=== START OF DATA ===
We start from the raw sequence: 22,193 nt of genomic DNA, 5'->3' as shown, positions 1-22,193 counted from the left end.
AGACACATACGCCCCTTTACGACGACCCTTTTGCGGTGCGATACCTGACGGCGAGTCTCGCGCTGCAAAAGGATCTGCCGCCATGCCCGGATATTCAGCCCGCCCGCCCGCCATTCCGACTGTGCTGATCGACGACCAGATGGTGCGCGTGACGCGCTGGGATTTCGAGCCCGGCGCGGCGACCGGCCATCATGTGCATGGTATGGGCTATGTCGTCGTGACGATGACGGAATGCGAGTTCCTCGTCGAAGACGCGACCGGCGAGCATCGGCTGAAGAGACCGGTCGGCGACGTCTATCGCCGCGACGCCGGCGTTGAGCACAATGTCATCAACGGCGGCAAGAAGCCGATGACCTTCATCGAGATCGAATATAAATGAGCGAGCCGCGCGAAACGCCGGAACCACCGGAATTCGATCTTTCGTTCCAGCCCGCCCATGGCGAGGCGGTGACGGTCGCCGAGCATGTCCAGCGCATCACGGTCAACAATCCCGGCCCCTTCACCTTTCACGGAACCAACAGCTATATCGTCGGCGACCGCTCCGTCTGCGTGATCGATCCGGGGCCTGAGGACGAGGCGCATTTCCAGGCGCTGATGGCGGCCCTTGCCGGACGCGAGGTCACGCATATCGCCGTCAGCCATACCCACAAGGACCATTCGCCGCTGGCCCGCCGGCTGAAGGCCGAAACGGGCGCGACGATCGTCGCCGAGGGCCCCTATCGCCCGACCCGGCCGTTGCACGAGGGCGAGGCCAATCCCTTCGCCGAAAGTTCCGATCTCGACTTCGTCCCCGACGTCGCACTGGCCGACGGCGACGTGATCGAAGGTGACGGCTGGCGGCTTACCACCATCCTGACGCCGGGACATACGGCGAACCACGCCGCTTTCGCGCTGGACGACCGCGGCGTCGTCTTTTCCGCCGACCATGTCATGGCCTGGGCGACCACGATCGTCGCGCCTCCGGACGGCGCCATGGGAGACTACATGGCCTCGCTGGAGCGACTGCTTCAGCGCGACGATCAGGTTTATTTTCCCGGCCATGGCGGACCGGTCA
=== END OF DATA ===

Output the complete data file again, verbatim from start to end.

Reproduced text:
We start from the raw sequence: 22,193 nt of genomic DNA, 5'->3' as shown, positions 1-22,193 counted from the left end.
AGACACATACGCCCCTTTACGACGACCCTTTTGCGGTGCGATACCTGACGGCGAGTCTCGCGCTGCAAAAGGATCTGCCGCCATGCCCGGATATTCAGCCCGCCCGCCCGCCATTCCGACTGTGCTGATCGACGACCAGATGGTGCGCGTGACGCGCTGGGATTTCGAGCCCGGCGCGGCGACCGGCCATCATGTGCATGGTATGGGCTATGTCGTCGTGACGATGACGGAATGCGAGTTCCTCGTCGAAGACGCGACCGGCGAGCATCGGCTGAAGAGACCGGTCGGCGACGTCTATCGCCGCGACGCCGGCGTTGAGCACAATGTCATCAACGGCGGCAAGAAGCCGATGACCTTCATCGAGATCGAATATAAATGAGCGAGCCGCGCGAAACGCCGGAACCACCGGAATTCGATCTTTCGTTCCAGCCCGCCCATGGCGAGGCGGTGACGGTCGCCGAGCATGTCCAGCGCATCACGGTCAACAATCCCGGCCCCTTCACCTTTCACGGAACCAACAGCTATATCGTCGGCGACCGCTCCGTCTGCGTGATCGATCCGGGGCCTGAGGACGAGGCGCATTTCCAGGCGCTGATGGCGGCCCTTGCCGGACGCGAGGTCACGCATATCGCCGTCAGCCATACCCACAAGGACCATTCGCCGCTGGCCCGCCGGCTGAAGGCCGAAACGGGCGCGACGATCGTCGCCGAGGGCCCCTATCGCCCGACCCGGCCGTTGCACGAGGGCGAGGCCAATCCCTTCGCCGAAAGTTCCGATCTCGACTTCGTCCCCGACGTCGCACTGGCCGACGGCGACGTGATCGAAGGTGACGGCTGGCGGCTTACCACCATCCTGACGCCGGGACATACGGCGAACCACGCCGCTTTCGCGCTGGACGACCGCGGCGTCGTCTTTTCCGCCGACCATGTCATGGCCTGGGCGACCACGATCGTCGCGCCTCCGGACGGCGCCATGGGAGACTACATGGCCTCGCTGGAGCGACTGCTTCAGCGCGACGATCAGGTTTATTTTCCCGGCCATGGCGGACCGGTCA